Who's Dead Are They Anyway?
An Insult to Sacrifice
Unlike Australia, Canada allowed the British to execute Canadian soldiers deemed to have failed in their duty to the King. Twenty-three Canadian volunteers were shot by British firing squads during the First World War, as if 64,944 Canadian men giving up their lives for the Royals were not enough.
Nov 11, 2014 - Today, accompanied by a member of the Royal Family, Princess Anne, a man with a colonial's mentality will again lay a wreath at the tomb of the unknown soldier in remembrance of those who made the ultimate sacrifice. His very presence will be an insult to all who died for a sometimes vague notion of liberty, democracy and human rights, and not as colonials pining for a foreign king or queen.
PM restores ‘royal’ moniker to Canada’s navy and air force Globe and Mail, Aug 15, 2011
"Royal label lets troops stand a little prouder, a little taller," says Defence Minister Peter MacKay ... "
"Rebranding forces will honour military heritage and past victories," says Prime Minister Harper.
Canada’s armed forces are again flying the colours of a foreign aristocracy responsible for Passchendaele (1st Earl Douglas Haig, The Butcher of Flanders), Dieppe (Lord Mountbatten) and other military misadventures in which the Canadians were just so much cannon fodder.
Blurring the Lines
Rick Atkinson, winner of the Pulitzer Prize, is the first significant American historian of the Second World War, whom I have read, who gives Canadians their due.
If others gave most, if not all the credit for the liberation of Europe to themselves and the British, it may have something to do with Churchill, who, to inflate the British contribution, as the author points out in The Guns at Last Light - The War in Western Europe, 1944-1945 [Henry Holt and Company, New York, 2013], had Canadian casualties listed as British loses:
Fearful that Britain's contribution was undervalued even as the American preponderance grew, the Prime Minister demanded that Canadians dead and wounded be included in the British publication of casualties. p. 125
It is unfortunate that our anglophile Prime Minister is not more of a reader. If he were, and if Canadian history held any interest other than for political gains, he would never again have blurred the line between Canadian and British Armed Forces.
The Snub at Antwerp
The Canadian First Army sustained almost 13,000 men killed, wounded or missing clearing the Germans from the approaches to the port of Antwerp.
When ships could finally sail into Antwerp at the upper end of the vast tidal estuary of the Scheldt without fear of being sunk by German shore batteries, a ceremony to welcome the first liberty ship was held – a ceremony to which the Canadians were not invited. The British again took all the credit in what historian Rick Atkinson calls "a lamentable snub".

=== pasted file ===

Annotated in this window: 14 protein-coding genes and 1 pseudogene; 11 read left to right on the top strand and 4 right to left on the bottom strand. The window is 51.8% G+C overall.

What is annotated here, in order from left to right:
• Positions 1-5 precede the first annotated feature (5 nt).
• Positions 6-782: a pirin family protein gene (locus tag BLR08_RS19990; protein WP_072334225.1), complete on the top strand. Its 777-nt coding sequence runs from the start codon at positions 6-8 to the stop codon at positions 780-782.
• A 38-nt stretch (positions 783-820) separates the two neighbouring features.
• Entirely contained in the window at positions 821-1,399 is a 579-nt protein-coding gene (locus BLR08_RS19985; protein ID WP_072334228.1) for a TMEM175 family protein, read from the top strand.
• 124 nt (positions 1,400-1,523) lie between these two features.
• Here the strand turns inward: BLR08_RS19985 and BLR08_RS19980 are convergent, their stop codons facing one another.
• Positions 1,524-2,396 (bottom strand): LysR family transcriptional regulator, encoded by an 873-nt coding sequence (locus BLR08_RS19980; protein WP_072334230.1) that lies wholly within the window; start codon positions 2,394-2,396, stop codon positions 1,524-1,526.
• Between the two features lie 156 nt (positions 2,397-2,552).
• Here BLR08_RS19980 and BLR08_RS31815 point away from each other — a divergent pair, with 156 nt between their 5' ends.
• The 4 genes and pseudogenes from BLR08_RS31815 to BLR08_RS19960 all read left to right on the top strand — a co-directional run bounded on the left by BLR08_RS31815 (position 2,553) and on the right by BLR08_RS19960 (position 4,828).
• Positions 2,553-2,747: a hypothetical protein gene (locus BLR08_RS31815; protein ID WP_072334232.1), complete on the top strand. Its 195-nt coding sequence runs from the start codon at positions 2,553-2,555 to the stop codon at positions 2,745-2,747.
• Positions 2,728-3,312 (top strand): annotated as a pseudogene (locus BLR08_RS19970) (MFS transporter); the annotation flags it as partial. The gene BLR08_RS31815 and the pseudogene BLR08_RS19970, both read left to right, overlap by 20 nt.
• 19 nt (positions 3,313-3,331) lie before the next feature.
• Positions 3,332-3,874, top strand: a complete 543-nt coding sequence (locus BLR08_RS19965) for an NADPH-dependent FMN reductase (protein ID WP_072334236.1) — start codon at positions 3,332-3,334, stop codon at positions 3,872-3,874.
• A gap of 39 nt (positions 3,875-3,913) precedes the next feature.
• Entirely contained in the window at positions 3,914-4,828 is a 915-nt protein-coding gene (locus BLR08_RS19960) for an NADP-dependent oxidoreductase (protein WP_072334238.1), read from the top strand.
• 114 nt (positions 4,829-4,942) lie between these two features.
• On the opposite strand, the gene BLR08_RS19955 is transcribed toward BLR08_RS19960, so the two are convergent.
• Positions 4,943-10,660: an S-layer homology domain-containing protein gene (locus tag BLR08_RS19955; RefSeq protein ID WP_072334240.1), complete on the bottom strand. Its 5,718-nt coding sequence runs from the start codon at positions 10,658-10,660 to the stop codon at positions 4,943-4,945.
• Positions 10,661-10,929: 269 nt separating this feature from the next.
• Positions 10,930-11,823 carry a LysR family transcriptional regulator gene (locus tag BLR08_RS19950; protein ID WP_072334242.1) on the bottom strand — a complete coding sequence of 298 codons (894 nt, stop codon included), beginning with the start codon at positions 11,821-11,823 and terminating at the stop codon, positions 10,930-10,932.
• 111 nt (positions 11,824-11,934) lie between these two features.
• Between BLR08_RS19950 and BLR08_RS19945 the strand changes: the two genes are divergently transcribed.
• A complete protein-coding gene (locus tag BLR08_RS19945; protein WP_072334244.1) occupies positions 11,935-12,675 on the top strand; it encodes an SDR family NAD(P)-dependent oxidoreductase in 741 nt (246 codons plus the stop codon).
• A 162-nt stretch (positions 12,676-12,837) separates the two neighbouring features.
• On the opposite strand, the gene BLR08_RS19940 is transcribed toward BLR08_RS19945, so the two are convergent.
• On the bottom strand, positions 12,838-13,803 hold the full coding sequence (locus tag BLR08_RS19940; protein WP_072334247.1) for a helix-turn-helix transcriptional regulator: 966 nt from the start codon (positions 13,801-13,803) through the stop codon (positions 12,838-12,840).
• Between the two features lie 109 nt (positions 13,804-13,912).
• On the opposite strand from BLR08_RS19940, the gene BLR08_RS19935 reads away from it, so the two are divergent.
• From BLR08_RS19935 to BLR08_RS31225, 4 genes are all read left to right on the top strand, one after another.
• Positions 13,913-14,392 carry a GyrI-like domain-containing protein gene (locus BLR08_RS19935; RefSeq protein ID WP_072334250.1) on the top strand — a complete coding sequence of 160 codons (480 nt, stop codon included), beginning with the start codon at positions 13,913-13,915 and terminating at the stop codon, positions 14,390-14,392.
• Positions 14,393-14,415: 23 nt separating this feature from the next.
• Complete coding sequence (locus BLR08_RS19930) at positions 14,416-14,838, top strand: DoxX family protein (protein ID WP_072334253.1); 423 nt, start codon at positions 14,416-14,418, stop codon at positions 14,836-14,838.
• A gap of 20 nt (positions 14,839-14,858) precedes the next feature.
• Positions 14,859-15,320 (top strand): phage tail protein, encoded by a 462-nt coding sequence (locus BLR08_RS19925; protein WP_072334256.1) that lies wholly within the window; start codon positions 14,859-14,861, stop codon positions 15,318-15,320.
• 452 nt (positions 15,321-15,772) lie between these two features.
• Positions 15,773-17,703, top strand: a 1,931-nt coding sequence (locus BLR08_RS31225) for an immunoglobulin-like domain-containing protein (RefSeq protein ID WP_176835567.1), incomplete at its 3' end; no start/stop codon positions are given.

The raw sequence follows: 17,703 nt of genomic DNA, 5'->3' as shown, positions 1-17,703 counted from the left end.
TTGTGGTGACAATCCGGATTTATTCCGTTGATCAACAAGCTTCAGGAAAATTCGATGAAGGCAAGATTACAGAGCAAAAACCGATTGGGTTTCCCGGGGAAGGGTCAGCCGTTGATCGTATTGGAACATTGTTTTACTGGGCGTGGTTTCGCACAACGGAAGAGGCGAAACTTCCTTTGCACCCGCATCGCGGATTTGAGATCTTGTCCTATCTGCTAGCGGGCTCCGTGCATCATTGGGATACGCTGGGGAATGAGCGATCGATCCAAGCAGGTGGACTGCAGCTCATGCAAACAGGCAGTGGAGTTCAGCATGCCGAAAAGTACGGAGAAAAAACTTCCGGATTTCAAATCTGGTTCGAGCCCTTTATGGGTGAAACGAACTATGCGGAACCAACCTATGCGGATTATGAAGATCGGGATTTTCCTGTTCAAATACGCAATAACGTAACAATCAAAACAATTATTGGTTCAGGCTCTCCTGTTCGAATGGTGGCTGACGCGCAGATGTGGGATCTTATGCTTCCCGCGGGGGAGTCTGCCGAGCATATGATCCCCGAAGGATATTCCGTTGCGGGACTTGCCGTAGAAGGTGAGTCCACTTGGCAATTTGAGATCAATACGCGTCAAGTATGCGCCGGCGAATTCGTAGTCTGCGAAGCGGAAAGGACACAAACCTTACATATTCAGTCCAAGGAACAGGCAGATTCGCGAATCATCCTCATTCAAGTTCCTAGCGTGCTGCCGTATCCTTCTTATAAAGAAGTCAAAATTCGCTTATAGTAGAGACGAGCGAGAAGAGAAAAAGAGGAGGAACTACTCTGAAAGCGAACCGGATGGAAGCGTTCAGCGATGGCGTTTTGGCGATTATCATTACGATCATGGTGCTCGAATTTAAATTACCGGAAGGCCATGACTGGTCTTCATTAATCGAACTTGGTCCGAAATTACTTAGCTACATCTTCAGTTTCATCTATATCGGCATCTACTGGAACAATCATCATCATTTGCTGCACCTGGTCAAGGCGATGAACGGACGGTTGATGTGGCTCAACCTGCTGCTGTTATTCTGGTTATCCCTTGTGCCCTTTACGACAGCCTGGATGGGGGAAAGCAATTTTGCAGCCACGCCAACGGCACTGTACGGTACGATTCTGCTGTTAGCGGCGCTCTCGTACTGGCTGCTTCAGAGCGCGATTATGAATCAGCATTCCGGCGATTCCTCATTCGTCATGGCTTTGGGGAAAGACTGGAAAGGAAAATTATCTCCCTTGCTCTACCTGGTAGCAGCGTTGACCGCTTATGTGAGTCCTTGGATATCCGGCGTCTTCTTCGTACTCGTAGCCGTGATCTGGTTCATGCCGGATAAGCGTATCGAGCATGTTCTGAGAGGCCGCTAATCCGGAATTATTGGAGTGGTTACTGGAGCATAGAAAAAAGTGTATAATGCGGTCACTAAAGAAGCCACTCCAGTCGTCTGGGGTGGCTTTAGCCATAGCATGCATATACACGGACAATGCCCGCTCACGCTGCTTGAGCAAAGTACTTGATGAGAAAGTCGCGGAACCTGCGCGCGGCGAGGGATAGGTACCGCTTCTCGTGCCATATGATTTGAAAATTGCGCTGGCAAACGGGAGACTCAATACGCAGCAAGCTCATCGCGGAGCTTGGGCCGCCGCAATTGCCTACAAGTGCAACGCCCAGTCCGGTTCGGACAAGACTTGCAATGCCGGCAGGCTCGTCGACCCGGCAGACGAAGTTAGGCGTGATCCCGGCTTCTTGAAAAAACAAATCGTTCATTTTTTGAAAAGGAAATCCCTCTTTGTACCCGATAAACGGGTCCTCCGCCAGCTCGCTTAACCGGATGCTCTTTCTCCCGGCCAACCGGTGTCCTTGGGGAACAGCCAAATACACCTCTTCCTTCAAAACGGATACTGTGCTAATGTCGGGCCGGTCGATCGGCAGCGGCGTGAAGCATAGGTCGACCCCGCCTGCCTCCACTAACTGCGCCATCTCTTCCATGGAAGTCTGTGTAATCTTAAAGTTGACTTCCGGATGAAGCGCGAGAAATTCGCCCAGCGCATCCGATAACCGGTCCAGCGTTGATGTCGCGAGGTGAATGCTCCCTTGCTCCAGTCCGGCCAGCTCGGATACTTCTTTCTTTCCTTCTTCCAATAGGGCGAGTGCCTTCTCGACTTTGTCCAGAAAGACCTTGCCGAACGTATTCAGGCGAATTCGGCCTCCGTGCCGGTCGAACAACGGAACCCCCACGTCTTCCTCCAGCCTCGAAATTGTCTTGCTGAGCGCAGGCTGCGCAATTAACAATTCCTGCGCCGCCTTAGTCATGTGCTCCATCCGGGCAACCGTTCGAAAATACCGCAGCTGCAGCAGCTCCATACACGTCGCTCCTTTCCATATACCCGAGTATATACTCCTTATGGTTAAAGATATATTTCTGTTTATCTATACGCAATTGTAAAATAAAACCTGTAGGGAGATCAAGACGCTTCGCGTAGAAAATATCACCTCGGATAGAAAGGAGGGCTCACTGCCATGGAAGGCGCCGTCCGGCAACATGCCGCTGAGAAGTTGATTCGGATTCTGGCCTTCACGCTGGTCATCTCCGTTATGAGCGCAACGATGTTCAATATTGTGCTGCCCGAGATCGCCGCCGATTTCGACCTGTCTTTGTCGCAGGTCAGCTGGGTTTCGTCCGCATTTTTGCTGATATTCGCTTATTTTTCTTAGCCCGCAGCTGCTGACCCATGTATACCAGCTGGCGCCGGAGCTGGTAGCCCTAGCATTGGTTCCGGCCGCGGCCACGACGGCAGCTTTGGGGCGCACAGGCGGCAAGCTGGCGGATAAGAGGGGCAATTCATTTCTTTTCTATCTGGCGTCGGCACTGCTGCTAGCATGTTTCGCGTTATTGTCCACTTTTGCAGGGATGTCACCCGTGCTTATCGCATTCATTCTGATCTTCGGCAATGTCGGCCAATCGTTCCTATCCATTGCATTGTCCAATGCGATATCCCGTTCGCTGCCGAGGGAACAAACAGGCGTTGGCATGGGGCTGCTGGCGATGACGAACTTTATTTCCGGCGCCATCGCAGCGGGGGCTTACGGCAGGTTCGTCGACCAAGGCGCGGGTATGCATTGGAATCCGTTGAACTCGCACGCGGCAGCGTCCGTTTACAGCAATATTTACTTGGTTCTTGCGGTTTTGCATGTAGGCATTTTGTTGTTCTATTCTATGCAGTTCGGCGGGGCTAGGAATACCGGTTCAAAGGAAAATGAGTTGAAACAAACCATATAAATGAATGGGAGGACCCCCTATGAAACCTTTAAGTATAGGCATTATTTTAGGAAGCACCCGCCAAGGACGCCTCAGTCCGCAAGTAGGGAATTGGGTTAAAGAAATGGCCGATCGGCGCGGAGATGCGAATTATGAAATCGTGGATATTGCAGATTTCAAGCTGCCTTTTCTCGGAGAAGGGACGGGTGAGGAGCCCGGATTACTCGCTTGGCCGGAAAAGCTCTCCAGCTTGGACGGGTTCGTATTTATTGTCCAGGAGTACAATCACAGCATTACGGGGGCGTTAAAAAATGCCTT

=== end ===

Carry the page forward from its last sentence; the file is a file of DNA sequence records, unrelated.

Without the port of Antwerp to supply the Allied armies, the invasion of Germany would not have been possible. That was the reason why the German objective in the Battle of the Bulge was to retake Antwerp, or at least stop the tens of thousands of tons of war material and supplies now flowing to the Allies largely because of the Canadians' sacrifice.
My late father-in-law was a World War II veteran. Thankfully, he died before our Prime Minister decided to dishonour his memory and that of his dead comrades by doing what the British did to them during the War, belittle their sacrifice.
The Snub at Compiègne and Lüneburg Heath
In ceremonies commemorating the 100th anniversary of the beginning of the First World War, Prime Minister Harper repeated the old canard about our nation being forged in the crucible of the First World War: “Yet, amid the appalling loss, by any measure, Canada, as a truly independent country, was forged in the fires of the Western Front”. As if 66,000 Canadians dying to preserve the British Empire was Canada's Declaration of Independence.
66,000 dead was not enough to get Canada's Arthur Curry invited to the signing of the Armistice; 37,000 dead in the Second World War was not enough to get Canadian commanders, who fought under Field Marshal Bernard Montgomery's overall leadership, to the official unconditional surrender at Lüneburg Heath of the German forces in the Netherlands and in northwest Germany.
At least, the Americans had the decency, when they accepted the unconditional surrender of German forces in their sector, to allow a commander of the the Free French Forces (estimated loses, 12,600 dead subsequent to the Normandy invasion) which fought under Eisenhower's overall leadership, to witness, in writing, the German surrender.
If Harper's Canada has to emulate the armed forces of another country, he should make it the Americans.
June 20, 2014 - New Uniforms for Everyone, Old Chap
The CBC revealed yesterday that the Harper government will be spending at least five million dollars on new uniforms for Canada's military; modifying existing uniforms to replace Canadian emblems and insignia with the British Royal Crest and British Forces insignia proved impossible without damaging them, so its new uniforms for everyone, old chap.